Who's Out of Touch? Someone Who Thinks Adam Lambert Is Irrelevant to Youth

It’s one thing for people to complain about those uptight traditional-values folks when they’re criticizing a piece of entertainment they haven’t seen yet. But it’s mildly amusing to see the libertarians criticizing traditionalists while utterly refusing to see the piece of entertainment under discussion, and then saying the other side is "out of touch."

W. Kenneth Ferree of the Progress & Freedom Foundation takes off on their blog after our associates at the Parents Television Council for objecting to Adam Lambert’s S&M/oral sex/guy-kissing routine on Sunday night’s ABC broadcast of the American Music Awards. Ferree royally declares that he will not lower himself to watch the performance, but that Adam Lambert is about as relevant to today’s kids as James Joyce.  

Because it's guaranteed to produce a wry chuckle, I occasionally check the PTC (Parent's Television Council) website to see what shows have recently most offended their delicate sensitivities. Apparently, the latest outrage has to do with some sexually suggestive song and dance routines broadcast on the ABC Television Network as part of the American Music Awards. Elvis' swinging hips, anyone? In any event, the PTC website screams: "PTC Slams ABC for Tasteless 'American Music Awards' Broadcast."

Now I didn't see the broadcast and I have no interest in opining on whether the show was, or was not, actionably indecent as a legal matter within the framework that has been constructed by the FCC over the past several decades. Frankly, the whole broadcast indecency regime is undiluted nonsense as far as I'm concerned and it should have been struck down as unconstitutional years ago.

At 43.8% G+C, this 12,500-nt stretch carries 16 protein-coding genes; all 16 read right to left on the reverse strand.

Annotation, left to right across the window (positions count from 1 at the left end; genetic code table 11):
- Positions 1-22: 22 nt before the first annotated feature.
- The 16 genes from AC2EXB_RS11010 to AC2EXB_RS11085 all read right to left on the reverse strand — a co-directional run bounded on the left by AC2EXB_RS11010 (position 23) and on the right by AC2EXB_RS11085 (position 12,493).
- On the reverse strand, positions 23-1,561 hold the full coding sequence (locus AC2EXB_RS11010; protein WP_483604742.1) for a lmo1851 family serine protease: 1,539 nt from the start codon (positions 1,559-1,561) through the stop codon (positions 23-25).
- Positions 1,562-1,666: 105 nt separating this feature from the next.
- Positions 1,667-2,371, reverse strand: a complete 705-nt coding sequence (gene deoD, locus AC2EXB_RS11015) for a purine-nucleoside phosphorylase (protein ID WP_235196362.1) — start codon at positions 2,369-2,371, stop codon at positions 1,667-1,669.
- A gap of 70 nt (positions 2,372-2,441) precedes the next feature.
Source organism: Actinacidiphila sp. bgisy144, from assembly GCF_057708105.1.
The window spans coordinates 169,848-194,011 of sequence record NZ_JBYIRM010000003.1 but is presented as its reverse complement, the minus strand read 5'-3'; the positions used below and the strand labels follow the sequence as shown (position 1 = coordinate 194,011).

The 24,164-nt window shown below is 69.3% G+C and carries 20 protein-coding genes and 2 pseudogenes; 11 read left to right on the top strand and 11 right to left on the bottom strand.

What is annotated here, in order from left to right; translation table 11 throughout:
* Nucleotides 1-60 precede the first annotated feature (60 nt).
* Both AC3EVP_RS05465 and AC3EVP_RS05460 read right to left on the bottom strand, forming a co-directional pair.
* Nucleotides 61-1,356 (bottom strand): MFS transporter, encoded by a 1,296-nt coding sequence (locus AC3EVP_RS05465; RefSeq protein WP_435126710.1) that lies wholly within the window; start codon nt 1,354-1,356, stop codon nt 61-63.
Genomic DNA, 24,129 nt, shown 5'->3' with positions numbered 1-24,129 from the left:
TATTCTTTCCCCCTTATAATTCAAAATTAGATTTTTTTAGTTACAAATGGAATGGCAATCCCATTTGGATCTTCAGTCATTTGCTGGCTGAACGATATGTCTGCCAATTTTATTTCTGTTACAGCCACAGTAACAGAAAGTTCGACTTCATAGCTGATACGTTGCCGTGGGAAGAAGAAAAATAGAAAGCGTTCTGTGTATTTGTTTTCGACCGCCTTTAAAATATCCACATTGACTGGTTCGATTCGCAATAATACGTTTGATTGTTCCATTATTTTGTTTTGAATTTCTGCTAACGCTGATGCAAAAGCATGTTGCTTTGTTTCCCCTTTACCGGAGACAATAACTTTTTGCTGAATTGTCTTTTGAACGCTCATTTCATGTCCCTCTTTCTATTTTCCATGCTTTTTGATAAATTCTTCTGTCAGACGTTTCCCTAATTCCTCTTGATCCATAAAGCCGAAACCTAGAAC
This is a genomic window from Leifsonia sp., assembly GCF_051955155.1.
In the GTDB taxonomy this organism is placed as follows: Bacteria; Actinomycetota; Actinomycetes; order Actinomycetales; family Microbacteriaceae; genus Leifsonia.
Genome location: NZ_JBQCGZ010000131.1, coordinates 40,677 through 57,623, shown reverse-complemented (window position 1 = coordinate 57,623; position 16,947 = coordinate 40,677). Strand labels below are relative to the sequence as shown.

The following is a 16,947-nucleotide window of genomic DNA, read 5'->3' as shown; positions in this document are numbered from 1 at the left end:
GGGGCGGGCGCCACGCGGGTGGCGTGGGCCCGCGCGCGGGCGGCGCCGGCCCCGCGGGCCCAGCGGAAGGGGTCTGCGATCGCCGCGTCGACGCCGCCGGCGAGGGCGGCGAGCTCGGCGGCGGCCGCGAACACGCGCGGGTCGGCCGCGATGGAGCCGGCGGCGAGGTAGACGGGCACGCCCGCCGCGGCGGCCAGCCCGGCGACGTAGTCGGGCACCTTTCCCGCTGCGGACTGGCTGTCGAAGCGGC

The larger point that I want to touch upon is just how out of touch with reality PTC and its cohorts are. On this issue I do have some expertise, as I spend quite a bit of time working with teenagers at our local high school. I can assure the gentle reader that today's teenagers are exposed to considerably more graphic content than those of my generation were and - surprise of surprises - it's not by way of the family television set.

Indeed, to complain about content on television today is about as relevant to youth culture as complaining about obscenity in books. Why doesn't PTC go back to complaining about Ulysses and Candid, or Leaves of Grass and the Canterbury Tales for that matter? I'm sure there is much worse in Lady Chatterley's Lover than anything broadcast on the ABC Television Network. Putting aside the constitutional questions, wouldn't it seem rather silly and pointless today to ban these books purportedly to protect mores of our youth?

It's fine to believe that the FCC should have no regulatory power over the content of broadcast television. But it's just silly to assert that today's hottest music stars are about as relevant to youth as James Joyce, Chaucer, and D.H. Lawrence. It's also silly to enter a debate over being "out of touch" about prurient TV by refusing to see it.

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